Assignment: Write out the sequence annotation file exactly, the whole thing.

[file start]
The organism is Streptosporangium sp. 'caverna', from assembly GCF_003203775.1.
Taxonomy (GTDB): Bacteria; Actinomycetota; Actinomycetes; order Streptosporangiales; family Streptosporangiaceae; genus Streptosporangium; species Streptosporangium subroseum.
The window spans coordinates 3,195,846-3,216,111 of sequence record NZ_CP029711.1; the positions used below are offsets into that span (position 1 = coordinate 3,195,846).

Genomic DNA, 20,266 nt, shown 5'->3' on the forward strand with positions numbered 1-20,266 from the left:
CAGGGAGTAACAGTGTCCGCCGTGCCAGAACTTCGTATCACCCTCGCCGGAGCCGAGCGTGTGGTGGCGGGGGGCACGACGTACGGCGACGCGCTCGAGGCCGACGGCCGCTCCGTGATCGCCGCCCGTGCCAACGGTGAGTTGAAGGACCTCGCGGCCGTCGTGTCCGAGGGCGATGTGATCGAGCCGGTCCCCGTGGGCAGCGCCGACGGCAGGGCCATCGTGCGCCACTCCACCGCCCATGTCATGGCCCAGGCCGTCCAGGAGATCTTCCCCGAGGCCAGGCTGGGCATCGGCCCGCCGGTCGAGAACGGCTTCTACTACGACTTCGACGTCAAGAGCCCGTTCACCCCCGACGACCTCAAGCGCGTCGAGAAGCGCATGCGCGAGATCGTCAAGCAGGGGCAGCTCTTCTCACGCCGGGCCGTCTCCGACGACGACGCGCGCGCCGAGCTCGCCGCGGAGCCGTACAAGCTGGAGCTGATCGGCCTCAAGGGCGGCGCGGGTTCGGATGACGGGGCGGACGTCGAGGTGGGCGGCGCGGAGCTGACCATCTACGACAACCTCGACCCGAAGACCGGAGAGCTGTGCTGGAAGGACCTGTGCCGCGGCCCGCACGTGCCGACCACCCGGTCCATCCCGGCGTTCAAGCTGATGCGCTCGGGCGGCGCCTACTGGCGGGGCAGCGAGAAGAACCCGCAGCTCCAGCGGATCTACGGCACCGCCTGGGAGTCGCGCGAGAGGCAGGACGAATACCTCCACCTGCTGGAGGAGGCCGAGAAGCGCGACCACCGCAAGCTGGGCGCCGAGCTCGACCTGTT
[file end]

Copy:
The organism is Streptosporangium sp. 'caverna', from assembly GCF_003203775.1.
Taxonomy (GTDB): Bacteria; Actinomycetota; Actinomycetes; order Streptosporangiales; family Streptosporangiaceae; genus Streptosporangium; species Streptosporangium subroseum.
The window spans coordinates 3,195,846-3,216,111 of sequence record NZ_CP029711.1; the positions used below are offsets into that span (position 1 = coordinate 3,195,846).

Genomic DNA, 20,266 nt, shown 5'->3' on the forward strand with positions numbered 1-20,266 from the left:
CAGGGAGTAACAGTGTCCGCCGTGCCAGAACTTCGTATCACCCTCGCCGGAGCCGAGCGTGTGGTGGCGGGGGGCACGACGTACGGCGACGCGCTCGAGGCCGACGGCCGCTCCGTGATCGCCGCCCGTGCCAACGGTGAGTTGAAGGACCTCGCGGCCGTCGTGTCCGAGGGCGATGTGATCGAGCCGGTCCCCGTGGGCAGCGCCGACGGCAGGGCCATCGTGCGCCACTCCACCGCCCATGTCATGGCCCAGGCCGTCCAGGAGATCTTCCCCGAGGCCAGGCTGGGCATCGGCCCGCCGGTCGAGAACGGCTTCTACTACGACTTCGACGTCAAGAGCCCGTTCACCCCCGACGACCTCAAGCGCGTCGAGAAGCGCATGCGCGAGATCGTCAAGCAGGGGCAGCTCTTCTCACGCCGGGCCGTCTCCGACGACGACGCGCGCGCCGAGCTCGCCGCGGAGCCGTACAAGCTGGAGCTGATCGGCCTCAAGGGCGGCGCGGGTTCGGATGACGGGGCGGACGTCGAGGTGGGCGGCGCGGAGCTGACCATCTACGACAACCTCGACCCGAAGACCGGAGAGCTGTGCTGGAAGGACCTGTGCCGCGGCCCGCACGTGCCGACCACCCGGTCCATCCCGGCGTTCAAGCTGATGCGCTCGGGCGGCGCCTACTGGCGGGGCAGCGAGAAGAACCCGCAGCTCCAGCGGATCTACGGCACCGCCTGGGAGTCGCGCGAGAGGCAGGACGAATACCTCCACCTGCTGGAGGAGGCCGAGAAGCGCGACCACCGCAAGCTGGGCGCCGAGCTCGACCTGTT